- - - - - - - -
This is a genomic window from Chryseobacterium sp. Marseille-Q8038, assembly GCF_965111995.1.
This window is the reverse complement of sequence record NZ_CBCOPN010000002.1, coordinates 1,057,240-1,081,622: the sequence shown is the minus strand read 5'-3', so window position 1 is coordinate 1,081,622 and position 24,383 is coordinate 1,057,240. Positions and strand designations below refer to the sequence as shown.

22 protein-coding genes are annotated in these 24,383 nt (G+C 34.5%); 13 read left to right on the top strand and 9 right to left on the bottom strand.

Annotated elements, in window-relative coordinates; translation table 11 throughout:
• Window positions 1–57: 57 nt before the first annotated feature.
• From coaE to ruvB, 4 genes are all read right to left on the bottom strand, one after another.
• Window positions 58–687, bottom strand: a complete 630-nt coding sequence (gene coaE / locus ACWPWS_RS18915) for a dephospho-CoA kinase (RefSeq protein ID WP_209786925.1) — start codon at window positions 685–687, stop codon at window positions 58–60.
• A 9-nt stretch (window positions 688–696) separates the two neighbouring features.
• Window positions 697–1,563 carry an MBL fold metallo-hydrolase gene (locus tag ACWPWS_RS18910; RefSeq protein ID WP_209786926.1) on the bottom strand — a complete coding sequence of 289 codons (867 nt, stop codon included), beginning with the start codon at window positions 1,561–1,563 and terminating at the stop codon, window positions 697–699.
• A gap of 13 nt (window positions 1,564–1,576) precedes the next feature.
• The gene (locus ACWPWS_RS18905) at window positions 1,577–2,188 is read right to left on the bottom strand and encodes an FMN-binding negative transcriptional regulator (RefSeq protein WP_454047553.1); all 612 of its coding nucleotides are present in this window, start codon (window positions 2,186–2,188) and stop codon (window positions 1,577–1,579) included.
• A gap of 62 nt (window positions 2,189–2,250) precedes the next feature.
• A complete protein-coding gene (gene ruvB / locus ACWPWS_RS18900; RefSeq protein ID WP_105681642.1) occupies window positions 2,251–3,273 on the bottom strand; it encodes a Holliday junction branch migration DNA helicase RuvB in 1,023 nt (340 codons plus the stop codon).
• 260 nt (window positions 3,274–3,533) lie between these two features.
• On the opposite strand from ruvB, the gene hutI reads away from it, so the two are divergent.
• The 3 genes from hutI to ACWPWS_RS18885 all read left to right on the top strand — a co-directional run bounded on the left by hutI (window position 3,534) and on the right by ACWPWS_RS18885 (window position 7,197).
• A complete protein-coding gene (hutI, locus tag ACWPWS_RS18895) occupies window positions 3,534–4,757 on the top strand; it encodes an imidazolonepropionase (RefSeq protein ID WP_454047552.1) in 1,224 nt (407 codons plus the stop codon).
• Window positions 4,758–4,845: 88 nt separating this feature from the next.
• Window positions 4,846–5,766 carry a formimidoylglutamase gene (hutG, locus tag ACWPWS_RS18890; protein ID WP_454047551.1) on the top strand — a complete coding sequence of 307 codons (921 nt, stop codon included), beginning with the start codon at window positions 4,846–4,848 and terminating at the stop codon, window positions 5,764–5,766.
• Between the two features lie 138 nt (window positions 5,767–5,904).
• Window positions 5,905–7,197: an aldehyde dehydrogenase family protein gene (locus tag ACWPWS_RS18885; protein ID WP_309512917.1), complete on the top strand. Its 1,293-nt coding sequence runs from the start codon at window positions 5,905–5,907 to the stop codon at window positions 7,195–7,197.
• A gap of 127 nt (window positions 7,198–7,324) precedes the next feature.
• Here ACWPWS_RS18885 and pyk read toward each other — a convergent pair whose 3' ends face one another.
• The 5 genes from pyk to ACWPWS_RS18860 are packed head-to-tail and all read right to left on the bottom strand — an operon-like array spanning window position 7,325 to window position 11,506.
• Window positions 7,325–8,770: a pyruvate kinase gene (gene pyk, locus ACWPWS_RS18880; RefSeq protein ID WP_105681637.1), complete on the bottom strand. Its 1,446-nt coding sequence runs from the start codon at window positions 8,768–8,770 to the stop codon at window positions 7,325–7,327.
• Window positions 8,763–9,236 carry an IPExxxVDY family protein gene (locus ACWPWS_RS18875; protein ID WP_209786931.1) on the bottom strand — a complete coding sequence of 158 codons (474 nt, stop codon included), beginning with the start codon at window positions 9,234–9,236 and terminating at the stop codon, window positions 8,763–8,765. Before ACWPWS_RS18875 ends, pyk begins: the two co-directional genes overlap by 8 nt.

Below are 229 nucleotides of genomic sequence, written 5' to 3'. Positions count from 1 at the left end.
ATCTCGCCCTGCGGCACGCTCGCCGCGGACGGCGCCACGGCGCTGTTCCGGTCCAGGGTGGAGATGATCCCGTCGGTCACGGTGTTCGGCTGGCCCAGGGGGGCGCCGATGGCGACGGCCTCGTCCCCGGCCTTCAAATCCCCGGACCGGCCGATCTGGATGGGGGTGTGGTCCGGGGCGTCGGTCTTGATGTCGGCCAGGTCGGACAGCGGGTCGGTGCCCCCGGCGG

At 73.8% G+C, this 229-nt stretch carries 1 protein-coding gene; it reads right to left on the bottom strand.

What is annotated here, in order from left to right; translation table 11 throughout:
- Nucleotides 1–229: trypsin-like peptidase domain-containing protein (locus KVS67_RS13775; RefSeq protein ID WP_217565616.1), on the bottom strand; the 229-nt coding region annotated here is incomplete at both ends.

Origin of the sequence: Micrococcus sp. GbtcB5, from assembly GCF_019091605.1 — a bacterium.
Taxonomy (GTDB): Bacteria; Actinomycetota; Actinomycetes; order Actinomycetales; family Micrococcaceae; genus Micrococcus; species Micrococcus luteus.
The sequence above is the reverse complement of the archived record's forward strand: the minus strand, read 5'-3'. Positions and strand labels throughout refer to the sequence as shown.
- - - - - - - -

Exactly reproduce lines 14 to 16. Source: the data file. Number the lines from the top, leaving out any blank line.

• 260 nt (window positions 3,274–3,533) lie between these two features.
• On the opposite strand from ruvB, the gene hutI reads away from it, so the two are divergent.
• The 3 genes from hutI to ACWPWS_RS18885 all read left to right on the top strand — a co-directional run bounded on the left by hutI (window position 3,534) and on the right by ACWPWS_RS18885 (window position 7,197).